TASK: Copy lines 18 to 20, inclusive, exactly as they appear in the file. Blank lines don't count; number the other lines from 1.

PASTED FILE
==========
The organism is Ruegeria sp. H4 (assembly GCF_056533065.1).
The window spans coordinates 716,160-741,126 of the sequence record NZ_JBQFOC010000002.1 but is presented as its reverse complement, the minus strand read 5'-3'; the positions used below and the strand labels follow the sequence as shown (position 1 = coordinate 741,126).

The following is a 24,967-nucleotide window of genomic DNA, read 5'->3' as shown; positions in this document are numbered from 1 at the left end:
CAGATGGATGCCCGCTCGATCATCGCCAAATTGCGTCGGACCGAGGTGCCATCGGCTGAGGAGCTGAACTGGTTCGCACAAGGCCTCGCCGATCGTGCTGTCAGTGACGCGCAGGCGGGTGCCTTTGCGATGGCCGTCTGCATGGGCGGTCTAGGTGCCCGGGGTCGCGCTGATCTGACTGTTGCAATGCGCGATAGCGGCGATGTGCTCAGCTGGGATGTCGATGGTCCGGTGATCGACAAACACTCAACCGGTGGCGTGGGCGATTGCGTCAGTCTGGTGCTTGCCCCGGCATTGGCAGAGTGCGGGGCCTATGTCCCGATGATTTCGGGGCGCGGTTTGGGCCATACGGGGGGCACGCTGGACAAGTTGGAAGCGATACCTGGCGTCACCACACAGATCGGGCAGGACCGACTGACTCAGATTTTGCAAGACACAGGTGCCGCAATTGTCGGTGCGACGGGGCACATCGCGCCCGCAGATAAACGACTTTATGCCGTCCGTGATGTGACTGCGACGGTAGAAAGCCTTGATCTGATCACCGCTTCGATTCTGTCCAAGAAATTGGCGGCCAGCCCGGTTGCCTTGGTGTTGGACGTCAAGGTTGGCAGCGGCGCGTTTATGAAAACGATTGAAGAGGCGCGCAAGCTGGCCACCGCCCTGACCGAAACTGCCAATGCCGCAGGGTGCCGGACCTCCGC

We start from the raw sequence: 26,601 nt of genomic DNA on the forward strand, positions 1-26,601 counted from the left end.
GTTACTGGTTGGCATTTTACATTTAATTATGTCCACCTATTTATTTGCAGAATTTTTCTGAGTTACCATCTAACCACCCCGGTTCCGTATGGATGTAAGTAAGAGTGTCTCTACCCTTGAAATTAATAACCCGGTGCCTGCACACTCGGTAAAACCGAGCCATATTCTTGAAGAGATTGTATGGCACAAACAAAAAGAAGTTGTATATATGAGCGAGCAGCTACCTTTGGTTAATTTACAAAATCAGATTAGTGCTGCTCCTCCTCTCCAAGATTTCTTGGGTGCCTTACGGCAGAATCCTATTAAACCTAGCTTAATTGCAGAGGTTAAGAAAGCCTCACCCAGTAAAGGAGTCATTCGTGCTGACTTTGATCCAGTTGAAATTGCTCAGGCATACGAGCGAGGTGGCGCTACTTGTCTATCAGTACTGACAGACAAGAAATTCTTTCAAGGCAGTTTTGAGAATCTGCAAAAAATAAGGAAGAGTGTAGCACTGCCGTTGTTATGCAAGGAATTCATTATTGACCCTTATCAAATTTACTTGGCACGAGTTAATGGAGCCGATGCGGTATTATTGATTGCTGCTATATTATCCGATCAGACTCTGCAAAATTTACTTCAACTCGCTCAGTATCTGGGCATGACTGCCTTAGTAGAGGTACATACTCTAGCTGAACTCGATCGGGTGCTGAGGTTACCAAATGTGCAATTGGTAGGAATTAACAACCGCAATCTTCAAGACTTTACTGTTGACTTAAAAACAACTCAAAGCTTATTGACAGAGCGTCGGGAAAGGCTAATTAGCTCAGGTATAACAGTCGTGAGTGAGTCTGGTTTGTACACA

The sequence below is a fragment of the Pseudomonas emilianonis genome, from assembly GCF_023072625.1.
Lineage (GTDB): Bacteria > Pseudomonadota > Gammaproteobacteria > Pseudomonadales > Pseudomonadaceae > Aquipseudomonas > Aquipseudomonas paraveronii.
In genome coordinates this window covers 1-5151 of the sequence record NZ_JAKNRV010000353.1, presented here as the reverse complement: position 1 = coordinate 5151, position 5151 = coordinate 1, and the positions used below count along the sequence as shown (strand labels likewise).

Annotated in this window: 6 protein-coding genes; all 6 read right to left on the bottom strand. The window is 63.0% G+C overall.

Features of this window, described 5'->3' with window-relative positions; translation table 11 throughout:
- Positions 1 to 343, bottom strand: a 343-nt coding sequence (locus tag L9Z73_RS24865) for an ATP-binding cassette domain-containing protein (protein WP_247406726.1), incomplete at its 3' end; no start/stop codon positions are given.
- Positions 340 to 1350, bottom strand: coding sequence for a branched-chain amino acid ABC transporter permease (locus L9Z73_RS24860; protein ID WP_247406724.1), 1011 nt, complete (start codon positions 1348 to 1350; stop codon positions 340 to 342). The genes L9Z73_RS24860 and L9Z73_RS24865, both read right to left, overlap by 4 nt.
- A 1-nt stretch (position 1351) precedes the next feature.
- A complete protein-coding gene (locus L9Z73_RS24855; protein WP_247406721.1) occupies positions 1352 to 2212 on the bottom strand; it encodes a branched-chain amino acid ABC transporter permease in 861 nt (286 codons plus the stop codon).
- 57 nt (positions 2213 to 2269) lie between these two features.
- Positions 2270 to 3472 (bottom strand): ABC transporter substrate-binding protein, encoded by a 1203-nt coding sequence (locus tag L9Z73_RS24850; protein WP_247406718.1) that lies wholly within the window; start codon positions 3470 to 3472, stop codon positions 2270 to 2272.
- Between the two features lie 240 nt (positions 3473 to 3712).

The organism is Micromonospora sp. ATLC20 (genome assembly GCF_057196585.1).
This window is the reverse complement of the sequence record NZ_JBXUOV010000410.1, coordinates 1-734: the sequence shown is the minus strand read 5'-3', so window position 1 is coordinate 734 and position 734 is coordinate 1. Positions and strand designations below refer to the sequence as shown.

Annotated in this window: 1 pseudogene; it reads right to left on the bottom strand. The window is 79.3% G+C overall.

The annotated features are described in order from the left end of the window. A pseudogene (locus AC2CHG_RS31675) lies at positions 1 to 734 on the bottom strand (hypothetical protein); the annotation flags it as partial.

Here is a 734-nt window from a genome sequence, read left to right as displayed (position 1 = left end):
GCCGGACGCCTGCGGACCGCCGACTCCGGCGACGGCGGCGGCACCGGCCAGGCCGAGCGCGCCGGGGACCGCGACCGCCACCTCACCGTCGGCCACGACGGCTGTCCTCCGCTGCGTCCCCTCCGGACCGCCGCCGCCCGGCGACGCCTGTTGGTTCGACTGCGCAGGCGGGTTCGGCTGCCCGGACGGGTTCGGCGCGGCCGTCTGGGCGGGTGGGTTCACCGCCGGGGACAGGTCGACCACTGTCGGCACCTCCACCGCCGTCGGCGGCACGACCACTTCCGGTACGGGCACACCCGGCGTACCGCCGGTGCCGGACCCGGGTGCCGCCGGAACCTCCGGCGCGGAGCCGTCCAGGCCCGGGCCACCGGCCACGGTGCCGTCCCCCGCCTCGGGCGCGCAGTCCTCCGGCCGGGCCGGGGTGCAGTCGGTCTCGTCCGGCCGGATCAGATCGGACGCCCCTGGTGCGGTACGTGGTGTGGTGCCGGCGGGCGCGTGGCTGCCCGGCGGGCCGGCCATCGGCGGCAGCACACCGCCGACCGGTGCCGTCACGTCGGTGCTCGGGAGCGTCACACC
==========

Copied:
- Between the two features lie 240 nt (positions 3473 to 3712).

The organism is Micromonospora sp. ATLC20 (genome assembly GCF_057196585.1).
This window is the reverse complement of the sequence record NZ_JBXUOV010000410.1, coordinates 1-734: the sequence shown is the minus strand read 5'-3', so window position 1 is coordinate 734 and position 734 is coordinate 1. Positions and strand designations below refer to the sequence as shown.